When you buy a German wine, it will most likely be a "Qualitätsweine bestimmter Anbaugebiete" (quality wine from a specific wine-making region), often abbreviated to Q.b.A. A Q.b.A. may only be made in one of thirteen specific wine-making regions in Germany - and the Rhine-Nahe region has two such regions to offer - the Middle Rhine and the Nahe. The wine must also have the typical characteristics of its respective region and pass the official quality test.
A "Qualitätswein mit Prädikat" (special quality wine) is something only to be found in Germany. These special quality wines are subject to the very highest standards of quality testing in terms of the type of grapes, maturity, harmony and elegance. The individual "Prädikate" (qualities) require different natural sugar content levels - the so-called "Mostgewicht" (specific gravity of the must). The six "Prädikate" (qualities) are: Kabinett, Spätlese, Auslese, Beerenauslese, Trockenbeerenauslese, and very special quality - "Eiswein" (ice wine). This wine is made from grapes of at least "Beerenauslese" standard. However they may only be picked and pressed while frozen at temperatures of less than minus 5°C. This means that only the sugar-containing, highly-flavored concentrated juice is pressed. These are unique wines with a characteristic concentration of fruity tartness and sweetness.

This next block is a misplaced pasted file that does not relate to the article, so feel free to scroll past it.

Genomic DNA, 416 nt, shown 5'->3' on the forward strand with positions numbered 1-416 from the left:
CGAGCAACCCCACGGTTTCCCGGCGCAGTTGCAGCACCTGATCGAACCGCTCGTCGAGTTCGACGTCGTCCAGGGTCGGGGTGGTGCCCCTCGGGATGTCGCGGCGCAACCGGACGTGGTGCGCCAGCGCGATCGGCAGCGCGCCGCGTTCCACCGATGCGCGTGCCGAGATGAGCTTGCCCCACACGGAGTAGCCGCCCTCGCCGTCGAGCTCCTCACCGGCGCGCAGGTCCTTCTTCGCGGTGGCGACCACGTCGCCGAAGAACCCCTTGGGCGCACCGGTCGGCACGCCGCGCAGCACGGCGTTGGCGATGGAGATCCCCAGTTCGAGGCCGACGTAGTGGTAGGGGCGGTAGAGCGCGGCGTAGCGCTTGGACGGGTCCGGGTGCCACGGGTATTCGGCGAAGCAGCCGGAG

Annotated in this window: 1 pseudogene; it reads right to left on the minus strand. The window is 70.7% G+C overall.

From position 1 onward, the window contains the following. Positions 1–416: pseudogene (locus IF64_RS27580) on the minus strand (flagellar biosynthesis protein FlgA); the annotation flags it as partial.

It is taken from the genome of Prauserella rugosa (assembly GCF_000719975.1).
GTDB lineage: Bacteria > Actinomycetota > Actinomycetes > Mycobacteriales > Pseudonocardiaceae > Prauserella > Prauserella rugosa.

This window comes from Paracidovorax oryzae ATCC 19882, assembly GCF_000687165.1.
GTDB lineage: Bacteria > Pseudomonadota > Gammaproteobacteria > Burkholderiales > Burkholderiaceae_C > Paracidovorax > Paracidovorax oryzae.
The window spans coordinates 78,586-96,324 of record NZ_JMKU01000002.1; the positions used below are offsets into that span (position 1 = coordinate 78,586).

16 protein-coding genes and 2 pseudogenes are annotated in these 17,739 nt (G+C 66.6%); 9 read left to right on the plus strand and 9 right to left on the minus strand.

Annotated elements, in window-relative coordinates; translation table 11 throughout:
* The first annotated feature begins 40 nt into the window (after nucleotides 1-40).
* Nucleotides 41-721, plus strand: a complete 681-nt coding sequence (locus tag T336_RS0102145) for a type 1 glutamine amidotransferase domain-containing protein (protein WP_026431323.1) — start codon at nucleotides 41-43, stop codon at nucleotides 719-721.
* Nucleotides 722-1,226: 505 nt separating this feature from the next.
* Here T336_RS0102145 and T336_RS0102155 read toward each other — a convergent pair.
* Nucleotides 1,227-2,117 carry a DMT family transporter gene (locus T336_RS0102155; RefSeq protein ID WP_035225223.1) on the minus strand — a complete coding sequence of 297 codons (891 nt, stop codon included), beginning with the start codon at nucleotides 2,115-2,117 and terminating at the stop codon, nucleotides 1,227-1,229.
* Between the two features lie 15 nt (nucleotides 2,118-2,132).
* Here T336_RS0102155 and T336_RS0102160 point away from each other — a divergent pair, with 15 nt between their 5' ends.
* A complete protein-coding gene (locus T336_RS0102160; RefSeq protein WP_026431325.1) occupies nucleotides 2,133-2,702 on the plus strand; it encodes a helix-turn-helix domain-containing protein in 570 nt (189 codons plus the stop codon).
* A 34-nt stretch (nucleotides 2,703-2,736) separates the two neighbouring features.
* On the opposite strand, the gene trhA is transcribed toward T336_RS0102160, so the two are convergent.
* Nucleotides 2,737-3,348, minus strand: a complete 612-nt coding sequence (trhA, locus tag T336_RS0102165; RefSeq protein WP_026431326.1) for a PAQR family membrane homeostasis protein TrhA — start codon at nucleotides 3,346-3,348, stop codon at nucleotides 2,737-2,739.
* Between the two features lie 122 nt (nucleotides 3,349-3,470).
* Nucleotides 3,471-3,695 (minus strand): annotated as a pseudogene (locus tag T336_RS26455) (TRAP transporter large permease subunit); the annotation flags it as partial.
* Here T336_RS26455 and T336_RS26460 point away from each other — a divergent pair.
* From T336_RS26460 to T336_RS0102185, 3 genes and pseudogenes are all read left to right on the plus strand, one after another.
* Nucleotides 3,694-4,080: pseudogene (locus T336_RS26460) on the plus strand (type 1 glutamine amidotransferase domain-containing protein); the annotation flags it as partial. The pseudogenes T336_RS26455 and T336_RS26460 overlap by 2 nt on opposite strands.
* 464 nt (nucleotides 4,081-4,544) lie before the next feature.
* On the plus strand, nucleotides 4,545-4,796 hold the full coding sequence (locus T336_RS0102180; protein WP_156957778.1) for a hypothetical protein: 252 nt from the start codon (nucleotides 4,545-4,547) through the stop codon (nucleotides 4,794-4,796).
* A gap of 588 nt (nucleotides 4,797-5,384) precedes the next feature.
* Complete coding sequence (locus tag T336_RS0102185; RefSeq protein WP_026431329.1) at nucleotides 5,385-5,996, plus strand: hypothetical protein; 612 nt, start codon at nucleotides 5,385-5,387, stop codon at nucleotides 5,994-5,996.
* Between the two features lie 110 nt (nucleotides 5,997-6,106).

Sweet? Medium-dry? Dry? Desert wine?
Sweet and medium-dry wines have had unfermented grape juice added to them after fermentation as a "sweetener", or their fermantation has been carefully curbed. Wines are dry if the grapes' natural sugar content has been completely fermented or if there are only very small amounts of unfermented sugar remaining (to 10g/l). Desert wines are wines for which fermentation came to a standstill due to the grapes' very high natural sugar content.